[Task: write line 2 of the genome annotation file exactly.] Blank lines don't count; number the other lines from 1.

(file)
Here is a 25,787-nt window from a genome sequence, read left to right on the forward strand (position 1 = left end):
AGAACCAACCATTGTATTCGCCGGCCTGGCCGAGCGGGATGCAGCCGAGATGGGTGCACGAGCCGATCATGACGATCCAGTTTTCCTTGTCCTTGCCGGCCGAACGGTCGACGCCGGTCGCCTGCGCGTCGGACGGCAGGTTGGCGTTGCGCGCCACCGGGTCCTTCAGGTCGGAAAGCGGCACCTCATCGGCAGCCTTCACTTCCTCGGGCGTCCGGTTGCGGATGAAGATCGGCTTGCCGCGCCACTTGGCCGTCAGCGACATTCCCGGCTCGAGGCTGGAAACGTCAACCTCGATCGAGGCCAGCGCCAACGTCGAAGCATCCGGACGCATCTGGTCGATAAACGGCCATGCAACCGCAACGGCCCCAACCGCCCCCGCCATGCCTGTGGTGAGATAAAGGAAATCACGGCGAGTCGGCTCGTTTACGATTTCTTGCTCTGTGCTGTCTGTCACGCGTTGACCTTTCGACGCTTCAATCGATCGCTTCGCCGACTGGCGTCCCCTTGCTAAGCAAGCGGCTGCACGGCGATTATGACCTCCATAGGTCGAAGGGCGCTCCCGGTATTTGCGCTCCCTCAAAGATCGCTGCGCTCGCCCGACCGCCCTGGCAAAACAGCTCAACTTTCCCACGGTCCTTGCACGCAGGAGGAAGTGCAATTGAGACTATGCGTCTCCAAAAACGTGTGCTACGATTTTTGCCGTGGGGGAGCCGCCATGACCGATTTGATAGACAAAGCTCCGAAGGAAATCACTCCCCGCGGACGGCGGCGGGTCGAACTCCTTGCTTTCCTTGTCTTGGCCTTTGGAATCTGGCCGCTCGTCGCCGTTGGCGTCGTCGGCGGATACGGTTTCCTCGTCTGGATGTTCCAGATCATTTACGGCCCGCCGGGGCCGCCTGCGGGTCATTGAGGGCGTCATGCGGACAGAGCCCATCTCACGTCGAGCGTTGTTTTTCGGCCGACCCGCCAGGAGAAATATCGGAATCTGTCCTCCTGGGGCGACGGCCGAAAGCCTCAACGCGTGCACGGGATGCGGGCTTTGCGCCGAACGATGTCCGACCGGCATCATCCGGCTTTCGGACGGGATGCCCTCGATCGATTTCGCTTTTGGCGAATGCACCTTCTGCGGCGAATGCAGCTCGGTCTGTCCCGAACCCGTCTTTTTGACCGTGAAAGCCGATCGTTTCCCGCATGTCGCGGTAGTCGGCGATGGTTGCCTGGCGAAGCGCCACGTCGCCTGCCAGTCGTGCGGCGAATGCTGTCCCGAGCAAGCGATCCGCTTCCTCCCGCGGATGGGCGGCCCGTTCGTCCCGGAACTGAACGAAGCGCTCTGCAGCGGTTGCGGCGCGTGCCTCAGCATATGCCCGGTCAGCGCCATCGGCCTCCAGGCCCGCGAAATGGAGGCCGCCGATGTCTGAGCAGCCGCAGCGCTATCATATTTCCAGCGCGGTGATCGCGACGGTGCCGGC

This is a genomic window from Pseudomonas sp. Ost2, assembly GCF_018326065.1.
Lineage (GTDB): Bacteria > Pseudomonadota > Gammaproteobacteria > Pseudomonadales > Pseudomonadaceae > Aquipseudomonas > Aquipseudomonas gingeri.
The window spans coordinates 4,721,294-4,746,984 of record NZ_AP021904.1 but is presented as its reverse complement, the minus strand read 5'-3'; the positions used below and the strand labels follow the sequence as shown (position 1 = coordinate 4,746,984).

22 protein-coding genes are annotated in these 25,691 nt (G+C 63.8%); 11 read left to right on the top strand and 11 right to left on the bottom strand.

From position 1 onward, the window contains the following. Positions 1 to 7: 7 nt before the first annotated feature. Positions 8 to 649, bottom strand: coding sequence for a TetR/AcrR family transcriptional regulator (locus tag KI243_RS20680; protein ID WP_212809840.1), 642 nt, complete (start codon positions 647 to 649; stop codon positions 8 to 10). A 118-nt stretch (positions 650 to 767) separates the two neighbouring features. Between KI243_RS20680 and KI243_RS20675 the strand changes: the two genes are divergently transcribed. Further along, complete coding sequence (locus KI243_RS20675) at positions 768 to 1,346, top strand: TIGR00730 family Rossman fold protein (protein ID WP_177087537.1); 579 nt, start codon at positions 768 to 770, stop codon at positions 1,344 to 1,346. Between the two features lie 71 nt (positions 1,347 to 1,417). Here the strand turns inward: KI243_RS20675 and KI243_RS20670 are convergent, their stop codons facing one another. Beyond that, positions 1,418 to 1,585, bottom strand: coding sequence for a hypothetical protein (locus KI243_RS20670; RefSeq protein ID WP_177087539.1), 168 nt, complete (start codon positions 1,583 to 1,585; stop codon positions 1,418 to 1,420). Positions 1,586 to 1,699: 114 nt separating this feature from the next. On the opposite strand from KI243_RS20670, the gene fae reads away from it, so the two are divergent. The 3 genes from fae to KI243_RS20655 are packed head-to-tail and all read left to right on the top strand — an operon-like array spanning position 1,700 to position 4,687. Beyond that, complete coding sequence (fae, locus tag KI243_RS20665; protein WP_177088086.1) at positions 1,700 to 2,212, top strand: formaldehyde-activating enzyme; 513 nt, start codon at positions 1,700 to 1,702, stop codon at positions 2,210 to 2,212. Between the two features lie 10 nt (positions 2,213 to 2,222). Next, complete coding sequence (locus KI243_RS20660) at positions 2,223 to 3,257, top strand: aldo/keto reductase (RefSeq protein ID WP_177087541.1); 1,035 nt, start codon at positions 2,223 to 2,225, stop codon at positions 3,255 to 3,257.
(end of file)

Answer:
AGAACCAACCATTGTATTCGCCGGCCTGGCCGAGCGGGATGCAGCCGAGATGGGTGCACGAGCCGATCATGACGATCCAGTTTTCCTTGTCCTTGCCGGCCGAACGGTCGACGCCGGTCGCCTGCGCGTCGGACGGCAGGTTGGCGTTGCGCGCCACCGGGTCCTTCAGGTCGGAAAGCGGCACCTCATCGGCAGCCTTCACTTCCTCGGGCGTCCGGTTGCGGATGAAGATCGGCTTGCCGCGCCACTTGGCCGTCAGCGACATTCCCGGCTCGAGGCTGGAAACGTCAACCTCGATCGAGGCCAGCGCCAACGTCGAAGCATCCGGACGCATCTGGTCGATAAACGGCCATGCAACCGCAACGGCCCCAACCGCCCCCGCCATGCCTGTGGTGAGATAAAGGAAATCACGGCGAGTCGGCTCGTTTACGATTTCTTGCTCTGTGCTGTCTGTCACGCGTTGACCTTTCGACGCTTCAATCGATCGCTTCGCCGACTGGCGTCCCCTTGCTAAGCAAGCGGCTGCACGGCGATTATGACCTCCATAGGTCGAAGGGCGCTCCCGGTATTTGCGCTCCCTCAAAGATCGCTGCGCTCGCCCGACCGCCCTGGCAAAACAGCTCAACTTTCCCACGGTCCTTGCACGCAGGAGGAAGTGCAATTGAGACTATGCGTCTCCAAAAACGTGTGCTACGATTTTTGCCGTGGGGGAGCCGCCATGACCGATTTGATAGACAAAGCTCCGAAGGAAATCACTCCCCGCGGACGGCGGCGGGTCGAACTCCTTGCTTTCCTTGTCTTGGCCTTTGGAATCTGGCCGCTCGTCGCCGTTGGCGTCGTCGGCGGATACGGTTTCCTCGTCTGGATGTTCCAGATCATTTACGGCCCGCCGGGGCCGCCTGCGGGTCATTGAGGGCGTCATGCGGACAGAGCCCATCTCACGTCGAGCGTTGTTTTTCGGCCGACCCGCCAGGAGAAATATCGGAATCTGTCCTCCTGGGGCGACGGCCGAAAGCCTCAACGCGTGCACGGGATGCGGGCTTTGCGCCGAACGATGTCCGACCGGCATCATCCGGCTTTCGGACGGGATGCCCTCGATCGATTTCGCTTTTGGCGAATGCACCTTCTGCGGCGAATGCAGCTCGGTCTGTCCCGAACCCGTCTTTTTGACCGTGAAAGCCGATCGTTTCCCGCATGTCGCGGTAGTCGGCGATGGTTGCCTGGCGAAGCGCCACGTCGCCTGCCAGTCGTGCGGCGAATGCTGTCCCGAGCAAGCGATCCGCTTCCTCCCGCGGATGGGCGGCCCGTTCGTCCCGGAACTGAACGAAGCGCTCTGCAGCGGTTGCGGCGCGTGCCTCAGCATATGCCCGGTCAGCGCCATCGGCCTCCAGGCCCGCGAAATGGAGGCCGCCGATGTCTGAGCAGCCGCAGCGCTATCATATTTCCAGCGCGGTGATCGCGACGGTGCCGGC